Bird of the Week, June 15, 2012
Esmeraldas Woodstar


Esmeraldas Woodstar by Roger Alhman


The Esmeraldas Woodstar is one of the world's rarest and smallest hummingbirds, measuring barely 2½ inches long.  Called “Estrellita” (little star) by local people, this tiny hummingbird sports a striking combination of coppery-green, white, and violet plumage.


The woodstar breeds at lower elevations along streams next to large forest patches; most birds move upslope to spend the non-breeding season at higher elevations. Unfortunately, its range has been severely fragmented  by human activities -- only 5% of original forest remains in western Ecuador due to logging, development, agriculture, and overgrazing. Although part of its range occurs in Machalilla National Park, this provides inadequate protection, since the bird breeds at lower elevations beyond park boundaries.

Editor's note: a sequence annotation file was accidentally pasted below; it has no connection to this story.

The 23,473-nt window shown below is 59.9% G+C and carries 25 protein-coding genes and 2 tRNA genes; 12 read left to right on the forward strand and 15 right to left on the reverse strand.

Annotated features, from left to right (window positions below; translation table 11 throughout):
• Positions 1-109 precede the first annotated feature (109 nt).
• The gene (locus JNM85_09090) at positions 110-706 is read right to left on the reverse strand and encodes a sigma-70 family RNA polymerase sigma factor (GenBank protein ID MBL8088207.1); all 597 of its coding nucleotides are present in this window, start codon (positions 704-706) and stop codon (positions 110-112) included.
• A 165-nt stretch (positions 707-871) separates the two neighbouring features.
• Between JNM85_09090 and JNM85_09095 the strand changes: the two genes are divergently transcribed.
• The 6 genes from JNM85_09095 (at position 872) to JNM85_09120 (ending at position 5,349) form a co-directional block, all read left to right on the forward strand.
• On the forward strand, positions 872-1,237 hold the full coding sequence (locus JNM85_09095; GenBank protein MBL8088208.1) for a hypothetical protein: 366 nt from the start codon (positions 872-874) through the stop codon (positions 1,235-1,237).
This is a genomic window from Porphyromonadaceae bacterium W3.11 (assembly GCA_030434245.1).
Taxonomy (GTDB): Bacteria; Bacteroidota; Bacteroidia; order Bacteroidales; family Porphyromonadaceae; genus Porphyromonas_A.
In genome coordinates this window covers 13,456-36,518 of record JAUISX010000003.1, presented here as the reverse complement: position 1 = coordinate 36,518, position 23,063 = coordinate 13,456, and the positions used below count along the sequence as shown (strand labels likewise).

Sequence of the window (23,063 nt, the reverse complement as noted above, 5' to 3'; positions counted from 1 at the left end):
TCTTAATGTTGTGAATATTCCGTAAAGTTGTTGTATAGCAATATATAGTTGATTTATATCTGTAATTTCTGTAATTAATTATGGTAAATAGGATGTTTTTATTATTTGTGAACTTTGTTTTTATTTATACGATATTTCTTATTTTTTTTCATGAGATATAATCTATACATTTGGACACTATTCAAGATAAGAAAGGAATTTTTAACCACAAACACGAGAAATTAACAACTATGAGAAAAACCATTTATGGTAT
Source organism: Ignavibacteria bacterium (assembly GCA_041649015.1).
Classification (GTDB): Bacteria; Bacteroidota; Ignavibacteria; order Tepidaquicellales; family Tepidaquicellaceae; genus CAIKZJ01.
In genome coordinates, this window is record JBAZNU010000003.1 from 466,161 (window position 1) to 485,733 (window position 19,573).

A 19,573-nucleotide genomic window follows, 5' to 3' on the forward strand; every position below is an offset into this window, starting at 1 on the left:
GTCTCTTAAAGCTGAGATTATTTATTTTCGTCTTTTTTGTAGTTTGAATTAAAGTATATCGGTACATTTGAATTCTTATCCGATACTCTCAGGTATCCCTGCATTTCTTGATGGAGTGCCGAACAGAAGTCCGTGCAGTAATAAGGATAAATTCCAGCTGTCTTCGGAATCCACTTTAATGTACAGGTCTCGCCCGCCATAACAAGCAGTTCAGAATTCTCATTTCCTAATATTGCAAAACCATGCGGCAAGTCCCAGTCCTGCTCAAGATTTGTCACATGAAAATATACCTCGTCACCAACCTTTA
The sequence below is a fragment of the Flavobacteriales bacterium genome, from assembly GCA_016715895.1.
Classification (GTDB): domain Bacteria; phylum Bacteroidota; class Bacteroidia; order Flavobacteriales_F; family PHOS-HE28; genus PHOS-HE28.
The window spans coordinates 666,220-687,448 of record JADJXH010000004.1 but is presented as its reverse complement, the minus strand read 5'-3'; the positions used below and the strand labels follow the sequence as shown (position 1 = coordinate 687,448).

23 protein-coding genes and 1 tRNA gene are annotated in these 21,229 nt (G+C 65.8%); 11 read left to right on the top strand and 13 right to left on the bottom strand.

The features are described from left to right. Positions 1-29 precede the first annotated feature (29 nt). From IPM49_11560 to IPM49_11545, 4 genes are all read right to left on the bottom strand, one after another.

As of this month, the Esmeraldas Woodstar began receiving additional protection from a new 38-acre reserve established by Fundación Jocotoco, World Land Trust-US, and ABC, with the involvment of the local Las Tunas community. These organizations plan to purchase more properties, with a long-term goal to protect 600-700 acres of habitat for the woodstar and other endemic species.


Learn more about the recent reserve creation!




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Photo: Roger Ahlman; Range Map, NatureServe